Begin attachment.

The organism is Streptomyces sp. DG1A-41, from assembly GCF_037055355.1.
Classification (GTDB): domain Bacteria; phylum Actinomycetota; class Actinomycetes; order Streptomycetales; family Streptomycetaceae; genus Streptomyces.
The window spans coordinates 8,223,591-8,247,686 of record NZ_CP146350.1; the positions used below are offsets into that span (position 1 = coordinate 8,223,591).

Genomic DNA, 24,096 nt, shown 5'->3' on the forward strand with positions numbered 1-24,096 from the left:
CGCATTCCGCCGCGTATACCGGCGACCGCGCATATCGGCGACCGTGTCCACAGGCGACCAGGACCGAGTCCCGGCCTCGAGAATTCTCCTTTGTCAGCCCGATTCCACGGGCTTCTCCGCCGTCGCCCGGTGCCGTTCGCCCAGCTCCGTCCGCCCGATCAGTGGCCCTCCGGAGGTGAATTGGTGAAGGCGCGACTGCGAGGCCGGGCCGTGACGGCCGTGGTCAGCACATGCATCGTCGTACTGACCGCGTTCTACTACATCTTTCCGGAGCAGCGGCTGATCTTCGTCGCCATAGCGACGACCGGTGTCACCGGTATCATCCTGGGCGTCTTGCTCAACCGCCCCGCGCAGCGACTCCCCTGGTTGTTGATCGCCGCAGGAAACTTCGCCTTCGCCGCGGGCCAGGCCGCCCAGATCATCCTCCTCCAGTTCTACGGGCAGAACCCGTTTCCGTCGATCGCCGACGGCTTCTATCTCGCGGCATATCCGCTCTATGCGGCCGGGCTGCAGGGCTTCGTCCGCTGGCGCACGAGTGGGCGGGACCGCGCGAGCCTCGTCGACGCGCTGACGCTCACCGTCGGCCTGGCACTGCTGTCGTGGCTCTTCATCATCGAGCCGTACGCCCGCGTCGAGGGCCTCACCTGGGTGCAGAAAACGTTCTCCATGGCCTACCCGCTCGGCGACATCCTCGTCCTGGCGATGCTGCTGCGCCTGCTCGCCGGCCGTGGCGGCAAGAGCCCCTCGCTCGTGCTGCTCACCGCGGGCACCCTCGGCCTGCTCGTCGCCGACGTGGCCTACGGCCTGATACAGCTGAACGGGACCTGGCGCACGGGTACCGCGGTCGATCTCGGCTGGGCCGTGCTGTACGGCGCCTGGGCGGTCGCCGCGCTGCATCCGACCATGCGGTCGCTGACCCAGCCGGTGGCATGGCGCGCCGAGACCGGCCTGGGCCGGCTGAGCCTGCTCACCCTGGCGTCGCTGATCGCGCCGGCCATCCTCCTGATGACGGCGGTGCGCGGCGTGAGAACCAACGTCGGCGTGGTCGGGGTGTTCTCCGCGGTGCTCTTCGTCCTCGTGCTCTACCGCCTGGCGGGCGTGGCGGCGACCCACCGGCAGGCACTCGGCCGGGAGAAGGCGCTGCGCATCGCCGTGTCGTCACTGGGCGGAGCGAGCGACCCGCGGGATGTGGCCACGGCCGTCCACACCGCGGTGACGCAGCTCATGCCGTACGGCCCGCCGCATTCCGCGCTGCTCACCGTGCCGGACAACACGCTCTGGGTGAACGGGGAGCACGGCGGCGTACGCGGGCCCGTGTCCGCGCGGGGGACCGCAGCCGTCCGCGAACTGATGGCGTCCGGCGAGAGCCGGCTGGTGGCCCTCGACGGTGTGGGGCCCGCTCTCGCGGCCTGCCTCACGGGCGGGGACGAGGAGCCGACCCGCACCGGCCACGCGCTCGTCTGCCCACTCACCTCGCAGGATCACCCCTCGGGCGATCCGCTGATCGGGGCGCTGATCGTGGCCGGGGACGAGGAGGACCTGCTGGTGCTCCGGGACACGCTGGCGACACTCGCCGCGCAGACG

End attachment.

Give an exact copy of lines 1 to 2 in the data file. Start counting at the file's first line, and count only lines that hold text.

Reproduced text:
The organism is Streptomyces sp. DG1A-41, from assembly GCF_037055355.1.
Classification (GTDB): domain Bacteria; phylum Actinomycetota; class Actinomycetes; order Streptomycetales; family Streptomycetaceae; genus Streptomyces.